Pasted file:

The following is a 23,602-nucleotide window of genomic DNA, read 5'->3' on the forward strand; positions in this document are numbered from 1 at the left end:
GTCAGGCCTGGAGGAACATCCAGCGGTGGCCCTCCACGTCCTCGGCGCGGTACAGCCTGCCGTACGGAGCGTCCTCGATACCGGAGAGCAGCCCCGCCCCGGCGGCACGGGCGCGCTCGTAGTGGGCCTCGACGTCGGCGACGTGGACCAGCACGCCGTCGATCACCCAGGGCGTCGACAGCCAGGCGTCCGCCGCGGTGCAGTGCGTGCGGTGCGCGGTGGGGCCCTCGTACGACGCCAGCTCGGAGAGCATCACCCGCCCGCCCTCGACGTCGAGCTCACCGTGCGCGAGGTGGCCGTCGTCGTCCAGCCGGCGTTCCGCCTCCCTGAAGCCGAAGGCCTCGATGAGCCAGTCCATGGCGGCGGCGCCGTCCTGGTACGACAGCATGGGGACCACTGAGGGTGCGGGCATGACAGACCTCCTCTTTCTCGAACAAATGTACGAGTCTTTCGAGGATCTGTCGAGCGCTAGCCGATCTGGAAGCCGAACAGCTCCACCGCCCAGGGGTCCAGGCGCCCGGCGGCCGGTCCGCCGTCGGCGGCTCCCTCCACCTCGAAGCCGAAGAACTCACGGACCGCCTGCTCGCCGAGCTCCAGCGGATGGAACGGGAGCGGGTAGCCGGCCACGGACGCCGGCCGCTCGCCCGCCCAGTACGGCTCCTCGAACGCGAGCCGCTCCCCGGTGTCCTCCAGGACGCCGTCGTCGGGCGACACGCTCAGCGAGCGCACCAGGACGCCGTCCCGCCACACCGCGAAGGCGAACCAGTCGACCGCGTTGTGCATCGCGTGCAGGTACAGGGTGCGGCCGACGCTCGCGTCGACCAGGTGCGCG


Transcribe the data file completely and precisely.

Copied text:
The following is a 23,602-nucleotide window of genomic DNA, read 5'->3' on the forward strand; positions in this document are numbered from 1 at the left end:
GTCAGGCCTGGAGGAACATCCAGCGGTGGCCCTCCACGTCCTCGGCGCGGTACAGCCTGCCGTACGGAGCGTCCTCGATACCGGAGAGCAGCCCCGCCCCGGCGGCACGGGCGCGCTCGTAGTGGGCCTCGACGTCGGCGACGTGGACCAGCACGCCGTCGATCACCCAGGGCGTCGACAGCCAGGCGTCCGCCGCGGTGCAGTGCGTGCGGTGCGCGGTGGGGCCCTCGTACGACGCCAGCTCGGAGAGCATCACCCGCCCGCCCTCGACGTCGAGCTCACCGTGCGCGAGGTGGCCGTCGTCGTCCAGCCGGCGTTCCGCCTCCCTGAAGCCGAAGGCCTCGATGAGCCAGTCCATGGCGGCGGCGCCGTCCTGGTACGACAGCATGGGGACCACTGAGGGTGCGGGCATGACAGACCTCCTCTTTCTCGAACAAATGTACGAGTCTTTCGAGGATCTGTCGAGCGCTAGCCGATCTGGAAGCCGAACAGCTCCACCGCCCAGGGGTCCAGGCGCCCGGCGGCCGGTCCGCCGTCGGCGGCTCCCTCCACCTCGAAGCCGAAGAACTCACGGACCGCCTGCTCGCCGAGCTCCAGCGGATGGAACGGGAGCGGGTAGCCGGCCACGGACGCCGGCCGCTCGCCCGCCCAGTACGGCTCCTCGAACGCGAGCCGCTCCCCGGTGTCCTCCAGGACGCCGTCGTCGGGCGACACGCTCAGCGAGCGCACCAGGACGCCGTCCCGCCACACCGCGAAGGCGAACCAGTCGACCGCGTTGTGCATCGCGTGCAGGTACAGGGTGCGGCCGACGCTCGCGTCGACCAGGTGCGCG